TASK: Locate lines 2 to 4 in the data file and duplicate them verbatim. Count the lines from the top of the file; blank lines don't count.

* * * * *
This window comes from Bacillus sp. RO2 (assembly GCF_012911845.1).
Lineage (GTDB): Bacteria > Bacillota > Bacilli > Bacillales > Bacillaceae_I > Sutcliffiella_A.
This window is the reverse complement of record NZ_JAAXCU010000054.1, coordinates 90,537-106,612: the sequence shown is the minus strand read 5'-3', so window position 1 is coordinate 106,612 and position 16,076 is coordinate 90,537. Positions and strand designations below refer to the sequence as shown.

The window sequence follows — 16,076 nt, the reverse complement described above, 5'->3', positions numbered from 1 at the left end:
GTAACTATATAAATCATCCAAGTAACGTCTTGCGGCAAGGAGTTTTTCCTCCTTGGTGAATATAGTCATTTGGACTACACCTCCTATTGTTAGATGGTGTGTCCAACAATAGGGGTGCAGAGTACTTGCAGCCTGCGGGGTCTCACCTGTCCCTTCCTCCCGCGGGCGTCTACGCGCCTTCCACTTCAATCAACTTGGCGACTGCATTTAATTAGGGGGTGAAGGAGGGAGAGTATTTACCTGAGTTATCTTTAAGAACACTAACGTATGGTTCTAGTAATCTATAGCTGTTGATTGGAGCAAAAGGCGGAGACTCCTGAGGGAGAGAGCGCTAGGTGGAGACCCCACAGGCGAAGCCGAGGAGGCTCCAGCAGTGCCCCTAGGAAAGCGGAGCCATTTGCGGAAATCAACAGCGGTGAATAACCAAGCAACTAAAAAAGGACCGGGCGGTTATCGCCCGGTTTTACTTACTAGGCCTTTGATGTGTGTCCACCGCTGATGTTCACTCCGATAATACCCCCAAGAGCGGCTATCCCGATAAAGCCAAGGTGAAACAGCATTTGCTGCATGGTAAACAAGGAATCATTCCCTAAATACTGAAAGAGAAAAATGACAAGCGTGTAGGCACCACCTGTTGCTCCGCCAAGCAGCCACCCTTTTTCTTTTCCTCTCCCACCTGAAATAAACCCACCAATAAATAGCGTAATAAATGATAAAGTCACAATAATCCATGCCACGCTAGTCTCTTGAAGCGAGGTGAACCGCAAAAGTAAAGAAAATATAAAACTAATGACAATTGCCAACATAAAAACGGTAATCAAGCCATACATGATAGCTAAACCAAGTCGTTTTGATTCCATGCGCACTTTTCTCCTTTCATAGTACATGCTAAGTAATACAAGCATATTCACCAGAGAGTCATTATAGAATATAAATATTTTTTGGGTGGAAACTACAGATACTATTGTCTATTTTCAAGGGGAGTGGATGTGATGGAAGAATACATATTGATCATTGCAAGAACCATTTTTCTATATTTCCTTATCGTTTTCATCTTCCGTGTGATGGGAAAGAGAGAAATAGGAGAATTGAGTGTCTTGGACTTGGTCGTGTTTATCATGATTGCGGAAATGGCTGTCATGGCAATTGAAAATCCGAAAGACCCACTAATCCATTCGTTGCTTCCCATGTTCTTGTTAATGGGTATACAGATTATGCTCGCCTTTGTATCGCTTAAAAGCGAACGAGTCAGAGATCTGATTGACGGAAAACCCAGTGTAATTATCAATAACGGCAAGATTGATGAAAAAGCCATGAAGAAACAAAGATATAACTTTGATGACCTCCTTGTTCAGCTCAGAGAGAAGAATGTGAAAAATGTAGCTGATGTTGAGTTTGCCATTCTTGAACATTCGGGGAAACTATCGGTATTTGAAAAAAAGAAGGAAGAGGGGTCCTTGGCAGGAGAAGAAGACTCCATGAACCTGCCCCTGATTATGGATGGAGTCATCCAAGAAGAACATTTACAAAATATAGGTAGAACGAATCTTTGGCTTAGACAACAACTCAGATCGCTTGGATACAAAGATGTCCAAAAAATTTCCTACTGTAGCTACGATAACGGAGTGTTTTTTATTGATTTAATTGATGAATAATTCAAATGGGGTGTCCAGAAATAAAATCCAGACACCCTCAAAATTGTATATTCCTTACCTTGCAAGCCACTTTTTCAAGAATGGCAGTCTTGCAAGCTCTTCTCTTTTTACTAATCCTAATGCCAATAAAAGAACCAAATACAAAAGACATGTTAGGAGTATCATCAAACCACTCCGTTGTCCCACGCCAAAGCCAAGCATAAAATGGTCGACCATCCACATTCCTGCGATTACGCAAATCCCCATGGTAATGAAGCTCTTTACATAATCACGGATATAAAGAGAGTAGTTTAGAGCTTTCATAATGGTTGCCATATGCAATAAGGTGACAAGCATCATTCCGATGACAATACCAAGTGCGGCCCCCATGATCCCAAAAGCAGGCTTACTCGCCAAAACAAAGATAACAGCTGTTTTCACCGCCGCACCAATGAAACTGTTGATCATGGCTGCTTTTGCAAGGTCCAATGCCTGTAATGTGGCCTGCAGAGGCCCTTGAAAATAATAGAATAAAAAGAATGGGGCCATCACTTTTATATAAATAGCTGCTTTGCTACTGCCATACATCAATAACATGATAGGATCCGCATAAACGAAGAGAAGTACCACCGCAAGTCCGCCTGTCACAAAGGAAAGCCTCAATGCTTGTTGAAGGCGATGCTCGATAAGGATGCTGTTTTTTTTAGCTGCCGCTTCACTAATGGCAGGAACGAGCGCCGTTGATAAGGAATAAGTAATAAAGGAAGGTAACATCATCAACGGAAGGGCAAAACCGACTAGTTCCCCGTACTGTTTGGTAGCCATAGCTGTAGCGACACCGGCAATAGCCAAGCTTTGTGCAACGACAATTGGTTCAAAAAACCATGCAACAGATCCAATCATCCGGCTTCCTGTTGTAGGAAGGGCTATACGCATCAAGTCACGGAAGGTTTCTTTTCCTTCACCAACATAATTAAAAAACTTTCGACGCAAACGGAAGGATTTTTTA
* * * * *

Lineage (GTDB): Bacteria > Bacillota > Bacilli > Bacillales > Bacillaceae_I > Sutcliffiella_A.
This window is the reverse complement of record NZ_JAAXCU010000054.1, coordinates 90,537-106,612: the sequence shown is the minus strand read 5'-3', so window position 1 is coordinate 106,612 and position 16,076 is coordinate 90,537. Positions and strand designations below refer to the sequence as shown.

The window sequence follows — 16,076 nt, the reverse complement described above, 5'->3', positions numbered from 1 at the left end: